Dr. Brilliant Cliché and the Granny Doctor have very different takes on this week’s difficult question. As there is never such a thing as THE ANSWER I ask our readers for their experiences to help guide our questioner as to what options her friend may have and the consequences of those options. I have included both our continued conversation and in the comments our questioners continued conversation.
Dear Dr. Brilliant Cliché,
I have a friend, whose son turned 18 last November. She took his phone and read his text. Apparently, he’s been doing drugs and trafficking them too. What is your advice and how to help her son who is smoking pot every day and missing school?
Essentially he needs to get caught, go to court, and get put on probation…. even risk jail. I would turn him in. His mom needs to take the cell phone to the police.
Enabling him won’t help him. And yes he might go to jail but he might get killed selling drugs too. The statistics for drug dealers is grim. See the book FREAKENOMICS. So doing nothing out of love has the higher risk of poor long term outcome.
More than likely your friend has been enabling him for a long time. It’s easier to prevent these behaviors initially or deal with them early on than it is to stop them by the time he is an adult.
DR. Brilliant Cliché
Granny says: this has got to be the most idiotic, short sighted advice I have ever heard come out of Dr. Brilliant’s mouth. What he is suggesting is tantamount to letting a kid blow his hand up in order to teach him that playing with fireworks are bad. Some mistakes are permanent and a drug arrest is one of them.
First of all- if that kid ever had any aspirations to be a lawyer, he can forget about it. He can graduate from law school, but he will probably never be allowed to take the bar exams. I know of a man who’s bar license was delayed for five years simply because he accidentally put a slug in a tollgate in the subway and it was caught on camera.
He will also likely be denied admittance to many universities, so he will be unable to pursue a professional life, even if he wakes up and realizes he wants to.
Secondly- if that kid ever wants to leave the country he can forget about it. If you have a criminal arrest on your record, you will NOT be issued a passport and if you had one before the arrest, it will be revoked if you ever try to pass a border.
Third, once he is in the system, he is going to be exposed to hard core low life scum of the sort that is every parent’s worst nightmare. He will learn lessons that would curl any parent’s teeth. He could face brutality and sexual abuse. His bitterness at being thrown to the wolves by his own parents could send him off on a path that he will never return from.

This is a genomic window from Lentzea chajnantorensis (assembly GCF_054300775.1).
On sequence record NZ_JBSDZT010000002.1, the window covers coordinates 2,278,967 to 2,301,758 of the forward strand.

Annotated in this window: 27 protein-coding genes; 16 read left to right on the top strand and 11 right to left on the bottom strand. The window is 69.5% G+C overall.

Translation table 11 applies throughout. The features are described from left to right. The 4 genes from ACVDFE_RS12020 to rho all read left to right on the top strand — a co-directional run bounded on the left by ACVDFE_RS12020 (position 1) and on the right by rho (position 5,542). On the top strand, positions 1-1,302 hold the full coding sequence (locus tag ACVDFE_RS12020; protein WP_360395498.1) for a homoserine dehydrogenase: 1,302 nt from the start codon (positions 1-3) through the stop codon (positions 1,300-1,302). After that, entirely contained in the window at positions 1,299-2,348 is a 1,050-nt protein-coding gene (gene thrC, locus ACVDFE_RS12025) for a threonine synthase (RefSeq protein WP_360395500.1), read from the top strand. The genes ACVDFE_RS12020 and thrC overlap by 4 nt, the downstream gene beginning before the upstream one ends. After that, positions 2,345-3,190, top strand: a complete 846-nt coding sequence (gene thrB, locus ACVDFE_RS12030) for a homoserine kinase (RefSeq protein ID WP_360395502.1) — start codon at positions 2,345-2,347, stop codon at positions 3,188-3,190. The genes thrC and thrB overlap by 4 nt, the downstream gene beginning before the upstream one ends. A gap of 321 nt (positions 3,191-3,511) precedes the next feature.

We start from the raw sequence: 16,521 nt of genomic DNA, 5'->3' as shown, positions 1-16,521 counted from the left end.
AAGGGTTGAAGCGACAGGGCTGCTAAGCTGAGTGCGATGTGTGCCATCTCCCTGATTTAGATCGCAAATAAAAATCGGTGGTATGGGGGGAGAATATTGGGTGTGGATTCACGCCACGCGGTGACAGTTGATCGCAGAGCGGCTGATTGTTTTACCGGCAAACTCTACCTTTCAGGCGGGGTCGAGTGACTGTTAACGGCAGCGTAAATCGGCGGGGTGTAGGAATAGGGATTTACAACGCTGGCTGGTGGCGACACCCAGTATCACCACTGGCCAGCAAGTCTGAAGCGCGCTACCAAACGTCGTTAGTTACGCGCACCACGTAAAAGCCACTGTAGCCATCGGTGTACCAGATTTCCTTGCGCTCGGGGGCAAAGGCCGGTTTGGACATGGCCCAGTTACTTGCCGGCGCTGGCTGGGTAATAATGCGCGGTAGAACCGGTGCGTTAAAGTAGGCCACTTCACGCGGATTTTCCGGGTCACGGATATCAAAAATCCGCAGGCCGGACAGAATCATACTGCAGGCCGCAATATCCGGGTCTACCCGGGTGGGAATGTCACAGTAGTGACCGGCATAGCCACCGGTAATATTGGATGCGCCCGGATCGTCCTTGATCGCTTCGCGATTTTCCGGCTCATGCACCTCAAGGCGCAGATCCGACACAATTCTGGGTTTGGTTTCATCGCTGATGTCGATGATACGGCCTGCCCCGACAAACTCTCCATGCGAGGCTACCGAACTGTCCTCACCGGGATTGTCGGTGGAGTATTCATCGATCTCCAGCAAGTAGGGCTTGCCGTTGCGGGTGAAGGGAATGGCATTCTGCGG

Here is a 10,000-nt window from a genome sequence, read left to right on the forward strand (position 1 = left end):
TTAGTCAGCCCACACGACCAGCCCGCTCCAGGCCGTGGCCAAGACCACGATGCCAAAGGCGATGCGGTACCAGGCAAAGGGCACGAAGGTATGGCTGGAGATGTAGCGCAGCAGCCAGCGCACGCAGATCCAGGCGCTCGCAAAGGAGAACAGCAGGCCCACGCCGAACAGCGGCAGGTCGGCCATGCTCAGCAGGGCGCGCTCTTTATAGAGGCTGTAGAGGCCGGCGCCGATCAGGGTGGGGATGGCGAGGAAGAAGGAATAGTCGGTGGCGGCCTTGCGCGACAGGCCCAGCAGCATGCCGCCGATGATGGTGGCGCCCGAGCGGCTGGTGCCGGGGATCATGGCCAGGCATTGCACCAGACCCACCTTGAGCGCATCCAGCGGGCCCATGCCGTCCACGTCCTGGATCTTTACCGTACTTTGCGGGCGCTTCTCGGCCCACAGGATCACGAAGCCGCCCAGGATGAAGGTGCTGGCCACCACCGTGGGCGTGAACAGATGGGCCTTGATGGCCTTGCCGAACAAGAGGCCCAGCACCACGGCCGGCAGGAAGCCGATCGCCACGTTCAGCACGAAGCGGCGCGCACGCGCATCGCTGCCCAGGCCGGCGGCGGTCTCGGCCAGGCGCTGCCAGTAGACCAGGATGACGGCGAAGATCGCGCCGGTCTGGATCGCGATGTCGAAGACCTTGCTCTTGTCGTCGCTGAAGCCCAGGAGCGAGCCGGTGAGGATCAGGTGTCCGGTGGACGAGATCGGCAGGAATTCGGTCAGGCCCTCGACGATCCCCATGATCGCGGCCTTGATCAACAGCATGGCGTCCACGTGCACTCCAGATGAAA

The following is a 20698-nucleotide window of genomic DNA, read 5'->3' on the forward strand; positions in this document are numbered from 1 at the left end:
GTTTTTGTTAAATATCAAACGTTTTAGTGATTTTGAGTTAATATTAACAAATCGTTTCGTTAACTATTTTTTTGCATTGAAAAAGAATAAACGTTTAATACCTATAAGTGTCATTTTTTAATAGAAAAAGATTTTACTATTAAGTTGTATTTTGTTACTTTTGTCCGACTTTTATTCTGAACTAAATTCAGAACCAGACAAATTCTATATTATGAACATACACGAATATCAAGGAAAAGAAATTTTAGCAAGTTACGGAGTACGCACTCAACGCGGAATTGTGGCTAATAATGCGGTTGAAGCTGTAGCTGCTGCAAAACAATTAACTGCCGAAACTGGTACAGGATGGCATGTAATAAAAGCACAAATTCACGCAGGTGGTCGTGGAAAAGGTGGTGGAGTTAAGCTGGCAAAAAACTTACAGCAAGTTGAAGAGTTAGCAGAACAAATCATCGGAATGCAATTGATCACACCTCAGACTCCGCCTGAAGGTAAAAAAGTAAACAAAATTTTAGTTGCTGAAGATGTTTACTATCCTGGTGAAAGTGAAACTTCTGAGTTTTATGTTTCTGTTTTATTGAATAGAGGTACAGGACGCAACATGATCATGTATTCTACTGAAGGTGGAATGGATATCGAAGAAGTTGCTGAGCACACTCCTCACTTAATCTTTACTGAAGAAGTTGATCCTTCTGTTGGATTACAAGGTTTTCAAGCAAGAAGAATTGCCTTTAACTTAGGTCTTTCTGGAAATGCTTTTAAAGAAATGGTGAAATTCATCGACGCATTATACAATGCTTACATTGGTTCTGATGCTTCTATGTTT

What Granny would suggest is an intervention and some tough love. Kids fall asleep in regard to the consequences of their actions, but the way to slap them awake is not to call the cops and send the message: we as parents are helpless to deal with this, we’re turning you over to total strangers because you are beyond all redemption.
I believe that if you sat any kid down, explained the consequences of pursuing the life of a drug dealer (including all the drawbacks I’ve mentioned above) and gave them a choice- it’s time to let mom and dad help you by putting you in rehab and getting you back on track with your life- or we can give up on you and let the authorities take over… well, I don’t think many kids would go for door number 2. And rehab is a much more productive environment than jail. The kid is 18. He will be tried as an adult. It would nice if his parents acted like adults.
Slapping the cuffs on the kids without even attempting to step in and BE THE PARENT is not only stupid, it’s permanent. And I feel I am correct in saying that it would be a mistake that not only the kid, but the parents, would regret for the rest of their lives.
Dr. B.C. adds:
I see parents enabling their antisocial kids daily, sitting down and talking to them is as effective as farting on them.
Yes it would be better if he was a minor and getting the courts involved as a minor does work and is the best thing to do when the parent has no control whatsoever. As an adult there is little you can do at all. But allowing him to sell drugs out of your house is unacceptable.
I didn’t say let him continue selling drugs out of the house or just sit down and talk to him. I said to give him an ultimatum: go to rehab or go to jail. It’s a little different than a wimpy parent’s “tsk tsk, come on please listen to me now…”
I’m guessing that you’ve probably not had as many friends as I who have had run ins with the law due to pot.
My first husband’s best friend couldn’t attend his funeral because he’d had a pot misdemeanor as a teen and could never get into the USA from Canada again…
My own son was kept from taking the bar and then from having the passing results admitted for SIX years simply because he was arrested for singing on the sidewalk at 3am in Buffalo one night when 18. You can imagine what they would have done to him for a drug conviction.
A friend of mine couldn’t attend her child’s wedding in another country because she’d had a pot arrest as a teen and couldn’t get a passport.
I stand by my response- you don’t let a kid blow off his hand with a firecracker in order to teach him fireworks are dangerous. Some consequences are irreversible and we live in a post 9/11 society that has stricter rules than ever before.